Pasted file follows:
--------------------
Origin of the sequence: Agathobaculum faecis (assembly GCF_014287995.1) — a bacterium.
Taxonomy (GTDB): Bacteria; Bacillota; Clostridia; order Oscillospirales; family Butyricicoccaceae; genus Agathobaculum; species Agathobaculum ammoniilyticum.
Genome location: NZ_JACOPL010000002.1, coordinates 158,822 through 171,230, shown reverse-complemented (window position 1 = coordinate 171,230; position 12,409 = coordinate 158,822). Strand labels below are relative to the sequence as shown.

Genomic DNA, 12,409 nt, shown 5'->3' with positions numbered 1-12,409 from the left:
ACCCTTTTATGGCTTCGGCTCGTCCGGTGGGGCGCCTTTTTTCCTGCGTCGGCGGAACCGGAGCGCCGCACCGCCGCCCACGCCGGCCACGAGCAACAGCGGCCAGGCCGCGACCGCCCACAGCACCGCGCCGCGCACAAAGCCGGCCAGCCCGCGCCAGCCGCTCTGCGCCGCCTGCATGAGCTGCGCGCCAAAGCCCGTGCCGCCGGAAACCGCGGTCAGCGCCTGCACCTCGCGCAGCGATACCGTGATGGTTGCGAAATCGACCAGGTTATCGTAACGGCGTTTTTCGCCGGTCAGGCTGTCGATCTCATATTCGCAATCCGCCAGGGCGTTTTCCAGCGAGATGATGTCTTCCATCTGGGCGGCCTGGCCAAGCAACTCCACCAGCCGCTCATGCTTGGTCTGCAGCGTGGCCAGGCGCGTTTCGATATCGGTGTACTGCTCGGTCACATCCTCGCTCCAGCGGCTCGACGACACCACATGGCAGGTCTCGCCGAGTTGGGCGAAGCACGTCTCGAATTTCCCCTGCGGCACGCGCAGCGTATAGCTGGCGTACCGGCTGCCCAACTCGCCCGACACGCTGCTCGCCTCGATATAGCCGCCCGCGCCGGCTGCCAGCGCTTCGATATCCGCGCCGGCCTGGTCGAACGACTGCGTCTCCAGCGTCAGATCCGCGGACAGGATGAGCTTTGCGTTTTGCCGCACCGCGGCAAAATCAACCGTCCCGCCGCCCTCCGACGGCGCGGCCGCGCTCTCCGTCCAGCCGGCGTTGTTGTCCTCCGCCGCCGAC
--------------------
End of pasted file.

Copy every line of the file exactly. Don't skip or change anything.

Origin of the sequence: Agathobaculum faecis (assembly GCF_014287995.1) — a bacterium.
Taxonomy (GTDB): Bacteria; Bacillota; Clostridia; order Oscillospirales; family Butyricicoccaceae; genus Agathobaculum; species Agathobaculum ammoniilyticum.
Genome location: NZ_JACOPL010000002.1, coordinates 158,822 through 171,230, shown reverse-complemented (window position 1 = coordinate 171,230; position 12,409 = coordinate 158,822). Strand labels below are relative to the sequence as shown.

Genomic DNA, 12,409 nt, shown 5'->3' with positions numbered 1-12,409 from the left:
ACCCTTTTATGGCTTCGGCTCGTCCGGTGGGGCGCCTTTTTTCCTGCGTCGGCGGAACCGGAGCGCCGCACCGCCGCCCACGCCGGCCACGAGCAACAGCGGCCAGGCCGCGACCGCCCACAGCACCGCGCCGCGCACAAAGCCGGCCAGCCCGCGCCAGCCGCTCTGCGCCGCCTGCATGAGCTGCGCGCCAAAGCCCGTGCCGCCGGAAACCGCGGTCAGCGCCTGCACCTCGCGCAGCGATACCGTGATGGTTGCGAAATCGACCAGGTTATCGTAACGGCGTTTTTCGCCGGTCAGGCTGTCGATCTCATATTCGCAATCCGCCAGGGCGTTTTCCAGCGAGATGATGTCTTCCATCTGGGCGGCCTGGCCAAGCAACTCCACCAGCCGCTCATGCTTGGTCTGCAGCGTGGCCAGGCGCGTTTCGATATCGGTGTACTGCTCGGTCACATCCTCGCTCCAGCGGCTCGACGACACCACATGGCAGGTCTCGCCGAGTTGGGCGAAGCACGTCTCGAATTTCCCCTGCGGCACGCGCAGCGTATAGCTGGCGTACCGGCTGCCCAACTCGCCCGACACGCTGCTCGCCTCGATATAGCCGCCCGCGCCGGCTGCCAGCGCTTCGATATCCGCGCCGGCCTGGTCGAACGACTGCGTCTCCAGCGTCAGATCCGCGGACAGGATGAGCTTTGCGTTTTGCCGCACCGCGGCAAAATCAACCGTCCCGCCGCCCTCCGACGGCGCGGCCGCGCTCTCCGTCCAGCCGGCGTTGTTGTCCTCCGCCGCCGAC